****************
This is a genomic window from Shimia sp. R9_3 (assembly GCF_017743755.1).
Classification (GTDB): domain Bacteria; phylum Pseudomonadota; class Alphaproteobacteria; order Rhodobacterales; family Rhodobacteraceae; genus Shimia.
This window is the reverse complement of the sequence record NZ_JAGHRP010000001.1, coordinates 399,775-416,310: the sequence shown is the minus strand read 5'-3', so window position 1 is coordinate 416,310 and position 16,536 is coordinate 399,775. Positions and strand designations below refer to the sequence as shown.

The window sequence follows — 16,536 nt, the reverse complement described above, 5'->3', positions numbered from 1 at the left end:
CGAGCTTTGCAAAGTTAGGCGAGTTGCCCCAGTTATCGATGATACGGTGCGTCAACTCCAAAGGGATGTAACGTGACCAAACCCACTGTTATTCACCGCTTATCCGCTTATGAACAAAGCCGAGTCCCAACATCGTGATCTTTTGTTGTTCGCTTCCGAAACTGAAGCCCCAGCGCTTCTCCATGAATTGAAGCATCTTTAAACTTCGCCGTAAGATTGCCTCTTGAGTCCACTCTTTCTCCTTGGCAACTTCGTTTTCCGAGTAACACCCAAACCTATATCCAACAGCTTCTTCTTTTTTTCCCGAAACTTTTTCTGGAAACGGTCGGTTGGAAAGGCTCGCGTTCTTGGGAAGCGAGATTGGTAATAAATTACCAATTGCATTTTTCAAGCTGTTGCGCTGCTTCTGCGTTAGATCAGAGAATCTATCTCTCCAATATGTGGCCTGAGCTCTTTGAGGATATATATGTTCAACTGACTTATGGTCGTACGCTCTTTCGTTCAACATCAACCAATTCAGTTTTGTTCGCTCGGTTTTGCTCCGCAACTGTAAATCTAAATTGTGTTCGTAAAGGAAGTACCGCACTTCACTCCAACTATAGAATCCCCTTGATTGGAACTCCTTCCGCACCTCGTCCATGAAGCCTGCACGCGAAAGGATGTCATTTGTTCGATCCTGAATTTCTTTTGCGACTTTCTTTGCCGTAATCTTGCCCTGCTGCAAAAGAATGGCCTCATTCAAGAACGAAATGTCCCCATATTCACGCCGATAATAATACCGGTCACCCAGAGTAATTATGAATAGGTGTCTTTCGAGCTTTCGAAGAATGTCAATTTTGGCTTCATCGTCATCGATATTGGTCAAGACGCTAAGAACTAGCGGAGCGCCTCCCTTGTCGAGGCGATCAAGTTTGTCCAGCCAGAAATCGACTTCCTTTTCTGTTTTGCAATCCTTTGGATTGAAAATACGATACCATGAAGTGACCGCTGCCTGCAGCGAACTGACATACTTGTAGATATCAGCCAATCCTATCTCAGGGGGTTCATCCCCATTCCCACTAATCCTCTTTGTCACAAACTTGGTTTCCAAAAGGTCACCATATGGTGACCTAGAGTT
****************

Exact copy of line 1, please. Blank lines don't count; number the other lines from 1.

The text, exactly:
This is a genomic window from Shimia sp. R9_3 (assembly GCF_017743755.1).